“We are not a police force, but what we do have is very good relationships with the police bodies in all countries playing cricket,” he said. “In the order of priority our activity is to try and prevent corruption, to disrupt the activities of those who seek to engage in corruption and if we have to, investigate corruption and prosecute instances of corruption.
“This [the BCCI’s tie-up] is a positive development and something we encourage our domestic units to do. If you go back to last year’s World Cup, we [the ICC] had memorandum of understanding drawn up with both the Australian federal police and the New Zealand federal police. Working in partnership, we can make cricket a cleaner game, we can keep these corruptors at bay and prevent their criminal intent. Within the next few weeks I will be travelling to the UK to sign another Memorandum of Understanding with the National Crime Agency. They are long-term arrangements.”
The Lodha Committee, set up by the Supreme Court of India to recommend a structural overhaul of Indian cricket, has suggested legalising betting in the country. Flanagan agreed it was easier to monitor illegal betting in a regulated market, but said the ACU had reconciled with the fact that betting might not be legalised in countries like India or Pakistan, and it had found ways to work around the limitations.
“If we talk about countries where betting is legal and is heavily regulated we have Memorandum of Understanding with legal, legitimate betting industries and we find that is helpful because they report to us any unusual spikes of betting for a particular event or a particular time and we investigate and they stop taking bets when things like that happen,” he said. “Obviously the black market betting industry is harder to track but we engage a company that helps us with the legal betting industry across the world, and they are currently doing some research in the illegal betting market, and- I don’t want to expand too much – we have informants, we have people who help us and through their assistance we do our best to keep track of the illegal market.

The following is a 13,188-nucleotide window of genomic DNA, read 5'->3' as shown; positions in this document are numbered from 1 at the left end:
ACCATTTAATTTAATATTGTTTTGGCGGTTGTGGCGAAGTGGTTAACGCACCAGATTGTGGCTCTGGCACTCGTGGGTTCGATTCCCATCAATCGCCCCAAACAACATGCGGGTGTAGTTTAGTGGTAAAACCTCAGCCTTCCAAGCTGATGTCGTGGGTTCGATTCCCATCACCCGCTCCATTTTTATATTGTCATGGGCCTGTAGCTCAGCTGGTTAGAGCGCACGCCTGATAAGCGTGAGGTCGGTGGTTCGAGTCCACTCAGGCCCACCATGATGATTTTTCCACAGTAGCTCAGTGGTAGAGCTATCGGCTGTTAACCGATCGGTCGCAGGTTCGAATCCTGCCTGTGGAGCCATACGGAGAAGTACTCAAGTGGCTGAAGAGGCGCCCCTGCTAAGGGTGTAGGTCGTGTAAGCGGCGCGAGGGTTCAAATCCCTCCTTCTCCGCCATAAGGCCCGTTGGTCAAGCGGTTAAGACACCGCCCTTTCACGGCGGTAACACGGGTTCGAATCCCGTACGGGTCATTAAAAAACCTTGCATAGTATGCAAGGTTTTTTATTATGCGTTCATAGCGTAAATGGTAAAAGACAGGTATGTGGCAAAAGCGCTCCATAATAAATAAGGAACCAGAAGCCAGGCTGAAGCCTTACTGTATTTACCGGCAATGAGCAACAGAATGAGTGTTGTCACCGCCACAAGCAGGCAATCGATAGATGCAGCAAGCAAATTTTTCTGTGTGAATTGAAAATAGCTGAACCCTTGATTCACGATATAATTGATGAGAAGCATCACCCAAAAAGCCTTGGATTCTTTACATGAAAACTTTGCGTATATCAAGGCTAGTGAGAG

“Some people say to us ‘why don’t countries like India and Pakistan legalise betting and then control it?’ The truth is that for very good reasons it’s just not going to happen and we have to accept that as a fact. Honestly I don’t think it is for me to suggest what a sovereign nation does in terms of its legislation or its law.”
On ACU’s educational programmes, Flanagan said initiatives that featured players who had been found guilty of involvement in corrupt activities resonated better with cricketers. “Mohammad Amir at an early stage did make a video for us where he admitted his guilt and described the effect that it had upon him and how long it was. He volunteered,” he said. In Lou Vincent’s case, he decided to, if you like, clear his conscience. So if someone is genuine and honestly admitting their guilt and prepared to use their experience to help others avoid such an experience I think that’s a legitimate education tool for us.
“It is one thing for players, who are young, international talented sports people to hear this from old cops but then they hear it from a young international players themselves who have gone wrong. I think it can be a quite dramatic message.”
Arun Venugopal is a correspondent at ESPNcricinfo
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Source: ESPN Crickinfo